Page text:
Money-spinning Ryder Cup set to help European Tour through the rough
As Europe gets ready to face up to US team in France on Friday, the body that runs it is looking for other sources of cash
Winners in 2014: Europe team captain Paul McGinley celebrates winning at the Gleneagles Hotel, Scotland. (Photograph: Jamie Squire/Getty Images)
Europe faces a tough task to win back the Ryder Cup from a strong US side when golf’s most prestigious team event tees off later this week. But away from the fairways, it is a guaranteed money-spinning victory.
The estimated £80 million the cup generated in revenues the last time it was played in Europe makes it among the most lucrative tournaments in the sport.And when it is hosted in Europe, like this year’s competition which begins on Friday at the Le Golf National course in Paris, the PGA European Tour, the organisation that runs professional golf on the continent, makes enough cash to sustain its finances until the event next returns to its shores.
Yet, the European Tour accepts this dependence on the tournament, played every two years with Europe and the USA alternating as hosts, is a dangerous game. This has lead its executives to look for new ways to expand its business.
“Historically, the Ryder Cup has really been utterly critical for the Tour,” said Nathan Homer, the European Tour’s chief commercial and marketing officer. “In any company, if you rely on one source of core income, that’s risky. We’ve worked hard over the past few years...to diversify where our income comes from.”
The Ryder Cup is run jointly by the European Tour and the PGA of America, the equivalent body in the US. Though precise figures were not provided, the European Tour keeps the majority of the income when the Ryder Cup is held on the continent and takes a smaller amount when it is played in the US.
In the fallow years between Ryder Cups, the European Tour, which runs scores of golf events worldwide, tends to make an annual loss.In 2014, when the cup was held at Gleneagles in Scotland, the European Tour made annual revenues of £231.4m — a 54 per cent increase on the previous year — and a pre-tax profit of £17.6m. In 2017, it made revenues of £210.9m with a pre-tax loss of £10.4m. The vast majority of the Tour’s income is pumped back into organising events and prize money.
Ryder Cup revenues come from ticket sales and sponsorship. The European Tour estimates that about 270,000 people will visit Le Golf National this week, paying an average ticket price of € 170 a day on the three match days between Friday and Sunday.At the same time, the cup attracts tens of millions of dollars in sponsorship from groups including Rolex, Emirates, BMW and Aberdeen Standard Investments.The European Tour also benefits from being able to sell broadcast rights to the Ryder Cup in a package with all its golf events.
The current six-year deal with Sky and the BBC for broadcast rights in the UK runs out this year.Mr Horner said it was already in talks with Sky over renewing the deal, but that it will “consider” other partners and options, including splitting rights between traditional TV broadcasters and digital streaming services.In June, Discovery, owner of the Eurosport network, agreed a $2bn 12-year deal with the PGA of America to create a streaming service that would screen its tour events in every country outside the US. In the UK, Amazon has increasingly been entering the sports market, acquiring live rights for the US Open tennis championships and some English Premier League football matches.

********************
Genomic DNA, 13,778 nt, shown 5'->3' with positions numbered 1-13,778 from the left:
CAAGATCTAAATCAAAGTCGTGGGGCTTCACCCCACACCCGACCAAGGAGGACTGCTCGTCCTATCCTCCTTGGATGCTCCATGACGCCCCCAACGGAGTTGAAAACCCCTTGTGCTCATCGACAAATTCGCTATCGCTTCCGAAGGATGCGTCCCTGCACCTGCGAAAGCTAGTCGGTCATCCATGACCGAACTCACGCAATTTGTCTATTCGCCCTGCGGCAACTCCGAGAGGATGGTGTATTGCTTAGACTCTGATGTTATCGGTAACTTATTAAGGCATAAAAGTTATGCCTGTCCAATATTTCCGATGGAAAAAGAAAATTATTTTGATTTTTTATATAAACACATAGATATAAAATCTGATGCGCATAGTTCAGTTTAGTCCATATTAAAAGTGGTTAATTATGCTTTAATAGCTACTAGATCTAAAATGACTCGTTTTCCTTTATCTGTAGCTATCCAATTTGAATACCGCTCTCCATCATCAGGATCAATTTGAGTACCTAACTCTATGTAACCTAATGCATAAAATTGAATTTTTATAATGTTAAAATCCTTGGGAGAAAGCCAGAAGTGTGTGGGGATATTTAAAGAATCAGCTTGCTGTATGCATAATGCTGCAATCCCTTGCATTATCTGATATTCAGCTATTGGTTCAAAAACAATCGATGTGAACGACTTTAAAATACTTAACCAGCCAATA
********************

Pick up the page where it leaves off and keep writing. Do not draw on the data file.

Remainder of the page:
However, Mark Thompson, managing director of sponsorship management company SponServe, said the Ryder Cup’s “full commercial potential remains untapped”, because rights to the event are split between the US and Europe.“For larger international brand sponsors looking for sustained global exposure and asset ownership, this creates another barrier to entry and means the events are likely being undervalued,” he said.
Another issue is the difficulty in competing with the riches of the US PGA Tour, where prizes are typically double those available on the European Tour, leading golf’s biggest stars to choose to play there instead.The structure of the Ryder Cup goes some way to addressing this: to qualify for the European team, players must compete in at least four European Tour tournaments.
Many golfers, such as Northern Ireland’s Rory McIlroy, split their workload to satisfy this requirement. Though there is no prize money for playing in the Ryder Cup, the competition’s prestige — and the enhanced commercial appeal each player gains from being considered part of the sport’s elite — is compensation.
However, the European Tour wants to become less reliant on the Ryder Cup. In 2016, it introduced the Rolex Series, a group of eight tournaments with a top prize of a minimum of $7m, in an effort to attract the best-known players and more spectators.Keith Pelley, the European Tour’s chief executive, has also introduced other “innovations” with younger audiences in mind, such as playing music and letting off fireworks as golfers reach the first tee. There are also some new tournaments that are shorter than the traditional 72-hole competitions, such as the GolfSixes team competition launched last year in St Albans, England.
Sponsorship revenue said Mr Horner has grown 35 per cent in the past two years and ticket sales are up 50 per cent, though he did not provide further details.“We want a broader set of revenue streams that means we’re on more secure footing, more of the time,” he said. “But the Ryder Cup will always provide, and should always provide, significant income that we can then choose to invest as our members would want.”–Copyright The Financial Times Limited 2018.